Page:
|Top Row: Huang Nan, Heh Ler Pa, Bo Meh, Meh Mo, Ko Meh|
Middle Row: Ee Ee Phioye, Hser Ku Moo, So Meh, Ku Lo and Ma Lay
Bottom Row: Law Gay, Oo Meh, Neh Meh, Not Do Hen, Kar Noo
It's been difficult to establish meaningful relationships when much of the time we feel like we're not able to communicate basic information. This year when we met with the Board (yes, we have a Board!) in January, we felt called to immerse ourselves deeper into these relationships instead of expanding our reach wider to other refugee groups. We've been blessed to have Dr. Salai come to our meetings and help bridge the language gap. We've also been able to meet with many of the women in their homes and hear their stories. They share stories of struggle and--without exception--incredible strength and faith in the midst of it.
This week, I've been sorting through the bags and getting some ready to sell online. It's interesting to see how the personalities of the women are apparent in their weaving and sewing.
Meh Mo's weaving (her blue diamond and X pattern is below) is meticulous and symmetrical, precise and professional. She's the go-to weaver for new product design. But I've also noticed that she enjoys experimenting with different styles, patterns and colors. She likes to play and be creative. Meh Mo is the oldest girl of 10 children. While her other siblings were able to go to school, she stayed back and helped care for the younger children, the farm and the house. She told us that her mother wasn't a big weaver, but she would visit other women in their small village and learn from them. Then she would come home and "play around". I see Meh Mo now so clearly in her work--the perfectionism of the oldest child, the years of careful research and listening, and the joy she finds in the creative play in her craft.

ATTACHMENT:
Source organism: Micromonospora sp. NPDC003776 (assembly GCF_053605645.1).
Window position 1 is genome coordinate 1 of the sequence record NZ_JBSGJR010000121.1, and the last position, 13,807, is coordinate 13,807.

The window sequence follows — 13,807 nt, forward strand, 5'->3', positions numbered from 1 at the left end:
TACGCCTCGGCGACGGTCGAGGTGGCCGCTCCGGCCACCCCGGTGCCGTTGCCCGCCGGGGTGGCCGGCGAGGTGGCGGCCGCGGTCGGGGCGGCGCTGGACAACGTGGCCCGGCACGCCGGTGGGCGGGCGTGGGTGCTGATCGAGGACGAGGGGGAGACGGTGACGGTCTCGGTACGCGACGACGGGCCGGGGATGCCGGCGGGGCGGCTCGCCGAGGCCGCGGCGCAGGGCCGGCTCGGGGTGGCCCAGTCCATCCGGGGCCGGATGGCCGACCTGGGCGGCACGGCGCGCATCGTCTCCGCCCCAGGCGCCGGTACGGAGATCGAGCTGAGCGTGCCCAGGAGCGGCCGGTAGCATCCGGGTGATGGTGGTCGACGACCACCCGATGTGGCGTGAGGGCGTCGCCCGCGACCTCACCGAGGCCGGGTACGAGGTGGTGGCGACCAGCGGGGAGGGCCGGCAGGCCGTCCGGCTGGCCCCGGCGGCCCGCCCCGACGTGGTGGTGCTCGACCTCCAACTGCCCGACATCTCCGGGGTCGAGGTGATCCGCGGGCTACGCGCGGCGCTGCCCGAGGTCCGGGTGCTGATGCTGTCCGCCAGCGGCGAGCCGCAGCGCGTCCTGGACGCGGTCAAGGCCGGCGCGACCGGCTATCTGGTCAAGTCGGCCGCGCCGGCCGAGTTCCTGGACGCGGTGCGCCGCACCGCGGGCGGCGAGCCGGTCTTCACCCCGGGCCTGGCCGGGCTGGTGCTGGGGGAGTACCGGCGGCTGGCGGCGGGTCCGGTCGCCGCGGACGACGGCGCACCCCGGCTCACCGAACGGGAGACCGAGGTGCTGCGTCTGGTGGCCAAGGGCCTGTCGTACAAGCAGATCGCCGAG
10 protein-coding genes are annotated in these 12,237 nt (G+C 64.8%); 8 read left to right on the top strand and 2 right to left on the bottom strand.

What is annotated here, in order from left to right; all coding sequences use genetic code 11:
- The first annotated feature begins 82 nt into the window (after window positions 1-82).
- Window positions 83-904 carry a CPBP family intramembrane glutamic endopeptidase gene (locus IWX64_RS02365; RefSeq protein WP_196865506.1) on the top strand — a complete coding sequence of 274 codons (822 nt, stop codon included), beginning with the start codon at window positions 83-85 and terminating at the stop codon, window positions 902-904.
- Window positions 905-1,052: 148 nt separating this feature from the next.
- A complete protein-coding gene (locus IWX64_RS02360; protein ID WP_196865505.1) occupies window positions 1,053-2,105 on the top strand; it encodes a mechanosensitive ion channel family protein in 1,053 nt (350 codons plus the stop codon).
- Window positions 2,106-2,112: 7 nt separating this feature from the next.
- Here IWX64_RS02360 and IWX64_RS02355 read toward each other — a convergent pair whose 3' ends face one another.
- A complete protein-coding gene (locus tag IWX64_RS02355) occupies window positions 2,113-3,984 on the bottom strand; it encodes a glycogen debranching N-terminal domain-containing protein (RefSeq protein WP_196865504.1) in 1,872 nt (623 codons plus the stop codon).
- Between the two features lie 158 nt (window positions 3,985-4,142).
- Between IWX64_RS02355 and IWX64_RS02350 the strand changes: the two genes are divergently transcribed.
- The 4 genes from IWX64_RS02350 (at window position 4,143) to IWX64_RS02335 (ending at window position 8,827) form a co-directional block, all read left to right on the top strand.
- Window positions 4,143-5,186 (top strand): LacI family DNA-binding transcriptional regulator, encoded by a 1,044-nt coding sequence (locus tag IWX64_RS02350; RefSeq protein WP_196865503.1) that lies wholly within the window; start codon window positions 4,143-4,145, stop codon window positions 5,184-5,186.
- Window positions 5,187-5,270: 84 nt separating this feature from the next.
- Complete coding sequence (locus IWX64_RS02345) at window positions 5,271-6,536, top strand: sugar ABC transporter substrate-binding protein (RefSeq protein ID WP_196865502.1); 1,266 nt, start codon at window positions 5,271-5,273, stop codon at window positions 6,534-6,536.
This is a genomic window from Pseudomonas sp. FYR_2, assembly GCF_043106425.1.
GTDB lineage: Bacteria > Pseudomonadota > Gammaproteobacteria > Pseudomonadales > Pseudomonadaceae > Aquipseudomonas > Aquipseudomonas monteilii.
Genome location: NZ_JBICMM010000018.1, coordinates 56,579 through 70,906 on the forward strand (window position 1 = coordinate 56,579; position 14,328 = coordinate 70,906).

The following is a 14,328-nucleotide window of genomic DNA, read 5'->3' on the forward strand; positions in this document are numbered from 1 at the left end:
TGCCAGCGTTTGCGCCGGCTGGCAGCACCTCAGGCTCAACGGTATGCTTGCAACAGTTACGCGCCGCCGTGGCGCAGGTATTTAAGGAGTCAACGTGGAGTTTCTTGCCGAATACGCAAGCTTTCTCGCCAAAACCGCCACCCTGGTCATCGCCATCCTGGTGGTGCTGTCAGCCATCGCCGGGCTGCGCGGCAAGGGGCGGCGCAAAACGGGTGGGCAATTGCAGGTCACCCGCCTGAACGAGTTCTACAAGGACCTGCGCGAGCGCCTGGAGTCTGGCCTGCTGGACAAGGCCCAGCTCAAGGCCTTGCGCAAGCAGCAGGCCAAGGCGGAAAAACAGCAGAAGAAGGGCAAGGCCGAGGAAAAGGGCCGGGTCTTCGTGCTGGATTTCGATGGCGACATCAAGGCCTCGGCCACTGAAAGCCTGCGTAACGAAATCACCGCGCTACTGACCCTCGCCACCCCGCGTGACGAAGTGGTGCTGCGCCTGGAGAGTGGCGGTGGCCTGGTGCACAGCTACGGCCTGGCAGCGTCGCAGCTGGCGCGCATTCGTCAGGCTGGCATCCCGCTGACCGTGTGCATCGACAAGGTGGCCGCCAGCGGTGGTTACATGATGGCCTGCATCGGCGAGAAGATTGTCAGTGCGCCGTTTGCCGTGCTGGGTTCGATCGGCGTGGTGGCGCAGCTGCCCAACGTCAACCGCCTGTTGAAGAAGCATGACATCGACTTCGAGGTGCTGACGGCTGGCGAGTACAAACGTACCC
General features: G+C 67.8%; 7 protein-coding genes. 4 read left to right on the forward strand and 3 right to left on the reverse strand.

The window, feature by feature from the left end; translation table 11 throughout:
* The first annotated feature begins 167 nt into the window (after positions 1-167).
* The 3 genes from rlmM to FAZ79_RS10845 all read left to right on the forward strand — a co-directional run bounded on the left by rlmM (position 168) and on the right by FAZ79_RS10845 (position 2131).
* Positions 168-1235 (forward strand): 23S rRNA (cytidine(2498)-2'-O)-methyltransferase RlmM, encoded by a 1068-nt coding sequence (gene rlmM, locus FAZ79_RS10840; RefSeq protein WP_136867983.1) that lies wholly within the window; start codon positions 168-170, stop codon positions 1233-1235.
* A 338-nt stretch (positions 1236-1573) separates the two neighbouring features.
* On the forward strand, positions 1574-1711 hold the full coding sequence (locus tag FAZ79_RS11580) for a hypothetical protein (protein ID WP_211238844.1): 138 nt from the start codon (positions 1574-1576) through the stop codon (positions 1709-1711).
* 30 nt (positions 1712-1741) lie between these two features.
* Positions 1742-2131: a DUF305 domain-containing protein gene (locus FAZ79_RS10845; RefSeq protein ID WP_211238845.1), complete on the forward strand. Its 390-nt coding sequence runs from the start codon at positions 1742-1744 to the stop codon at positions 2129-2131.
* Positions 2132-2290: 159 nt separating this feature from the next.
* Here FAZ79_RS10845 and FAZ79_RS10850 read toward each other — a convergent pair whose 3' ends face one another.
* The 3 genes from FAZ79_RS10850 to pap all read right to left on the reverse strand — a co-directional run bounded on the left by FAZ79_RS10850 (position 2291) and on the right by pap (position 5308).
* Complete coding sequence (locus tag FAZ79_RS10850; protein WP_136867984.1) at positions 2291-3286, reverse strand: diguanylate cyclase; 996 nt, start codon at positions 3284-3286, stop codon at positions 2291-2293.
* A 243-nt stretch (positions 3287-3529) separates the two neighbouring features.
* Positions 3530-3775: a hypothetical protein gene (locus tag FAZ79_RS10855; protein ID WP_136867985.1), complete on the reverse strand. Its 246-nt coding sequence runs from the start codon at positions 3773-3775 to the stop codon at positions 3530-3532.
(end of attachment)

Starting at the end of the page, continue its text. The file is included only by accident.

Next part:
Not Do Hen has been with HCHT since close to the beginning. I've always had a crush on her bags (2nd down on the right). They are rustic and raw and pretty and soft at the same time. She weaves by putting stakes in the tiny patch of dirt outside her apartment and sitting on the ground to weave.We also know her through her daughter, a beautiful teenager who radiates the love and warmth we're sure she received from her mother. I've come to think of her as a hardscrabble woman who is raw and honest, but overarchingly nurturing, loving and kind.
Ku Lo is our super sewer. It's been a struggle finding sewing projects that are easy to make, easy to sell and use sustainable materials. She has had the patience of a saint as she sewed bag after bag and earned little. She has the kind of sticktoitiveness I admire. And she's also one of the most positive, energetic and funny people I know. She has the entire class in stitches at least once a meeting. Dr. Salai will just look at us, shrug his shoulders and say, "Doesn't translate." Even without translation, I know her through her work. The simple, perfect stitches, the odd zippers I'm guessing she gathered from used clothing at Goodwill, and her ability to stay upbeat when months and months go by with little results from hard work.
It's been so much fun this week playing with bags and realizing that the clues to knowing these women are threaded throughout their work. No wonder I'm having a hard time putting them up for sale! I'm reminded of a passage in Matthew 7 where Jesus says we will know people by the fruit they produce. In their weaving, in the character of their children, and in their stories of interminable faith and strength, we have come to know the artisans this year on a much deeper level. And for that, we are truly grateful, blessed and honored.